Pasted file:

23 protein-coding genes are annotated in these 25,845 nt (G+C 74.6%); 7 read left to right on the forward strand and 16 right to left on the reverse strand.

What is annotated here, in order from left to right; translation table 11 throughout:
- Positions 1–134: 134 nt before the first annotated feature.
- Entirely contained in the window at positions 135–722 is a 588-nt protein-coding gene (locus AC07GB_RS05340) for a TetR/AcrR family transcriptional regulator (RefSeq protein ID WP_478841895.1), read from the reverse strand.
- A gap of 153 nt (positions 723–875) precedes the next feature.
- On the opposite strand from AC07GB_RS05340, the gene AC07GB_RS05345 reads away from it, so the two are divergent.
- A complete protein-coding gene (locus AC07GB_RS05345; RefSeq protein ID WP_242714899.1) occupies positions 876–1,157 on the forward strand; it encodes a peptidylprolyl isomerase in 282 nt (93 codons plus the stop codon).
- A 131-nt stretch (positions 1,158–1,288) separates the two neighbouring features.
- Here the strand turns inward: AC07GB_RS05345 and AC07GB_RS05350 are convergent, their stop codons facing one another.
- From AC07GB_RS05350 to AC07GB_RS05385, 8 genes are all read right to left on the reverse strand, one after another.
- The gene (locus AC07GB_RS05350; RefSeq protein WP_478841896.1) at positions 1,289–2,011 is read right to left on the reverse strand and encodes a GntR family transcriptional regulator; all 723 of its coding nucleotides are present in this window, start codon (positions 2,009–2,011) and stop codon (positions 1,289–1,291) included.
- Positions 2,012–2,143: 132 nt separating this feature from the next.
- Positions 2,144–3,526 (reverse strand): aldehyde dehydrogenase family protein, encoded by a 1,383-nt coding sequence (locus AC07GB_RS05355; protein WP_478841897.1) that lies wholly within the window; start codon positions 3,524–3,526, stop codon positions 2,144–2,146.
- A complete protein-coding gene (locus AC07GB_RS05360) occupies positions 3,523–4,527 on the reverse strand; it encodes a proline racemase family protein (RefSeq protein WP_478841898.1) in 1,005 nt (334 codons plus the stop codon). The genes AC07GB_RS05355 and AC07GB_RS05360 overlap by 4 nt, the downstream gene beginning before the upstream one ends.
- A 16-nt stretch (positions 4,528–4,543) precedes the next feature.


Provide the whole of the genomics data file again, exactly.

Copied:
23 protein-coding genes are annotated in these 25,845 nt (G+C 74.6%); 7 read left to right on the forward strand and 16 right to left on the reverse strand.

What is annotated here, in order from left to right; translation table 11 throughout:
- Positions 1–134: 134 nt before the first annotated feature.
- Entirely contained in the window at positions 135–722 is a 588-nt protein-coding gene (locus AC07GB_RS05340) for a TetR/AcrR family transcriptional regulator (RefSeq protein ID WP_478841895.1), read from the reverse strand.
- A gap of 153 nt (positions 723–875) precedes the next feature.
- On the opposite strand from AC07GB_RS05340, the gene AC07GB_RS05345 reads away from it, so the two are divergent.
- A complete protein-coding gene (locus AC07GB_RS05345; RefSeq protein ID WP_242714899.1) occupies positions 876–1,157 on the forward strand; it encodes a peptidylprolyl isomerase in 282 nt (93 codons plus the stop codon).
- A 131-nt stretch (positions 1,158–1,288) separates the two neighbouring features.
- Here the strand turns inward: AC07GB_RS05345 and AC07GB_RS05350 are convergent, their stop codons facing one another.
- From AC07GB_RS05350 to AC07GB_RS05385, 8 genes are all read right to left on the reverse strand, one after another.
- The gene (locus AC07GB_RS05350; RefSeq protein WP_478841896.1) at positions 1,289–2,011 is read right to left on the reverse strand and encodes a GntR family transcriptional regulator; all 723 of its coding nucleotides are present in this window, start codon (positions 2,009–2,011) and stop codon (positions 1,289–1,291) included.
- Positions 2,012–2,143: 132 nt separating this feature from the next.
- Positions 2,144–3,526 (reverse strand): aldehyde dehydrogenase family protein, encoded by a 1,383-nt coding sequence (locus AC07GB_RS05355; protein WP_478841897.1) that lies wholly within the window; start codon positions 3,524–3,526, stop codon positions 2,144–2,146.
- A complete protein-coding gene (locus AC07GB_RS05360) occupies positions 3,523–4,527 on the reverse strand; it encodes a proline racemase family protein (RefSeq protein WP_478841898.1) in 1,005 nt (334 codons plus the stop codon). The genes AC07GB_RS05355 and AC07GB_RS05360 overlap by 4 nt, the downstream gene beginning before the upstream one ends.
- A 16-nt stretch (positions 4,528–4,543) precedes the next feature.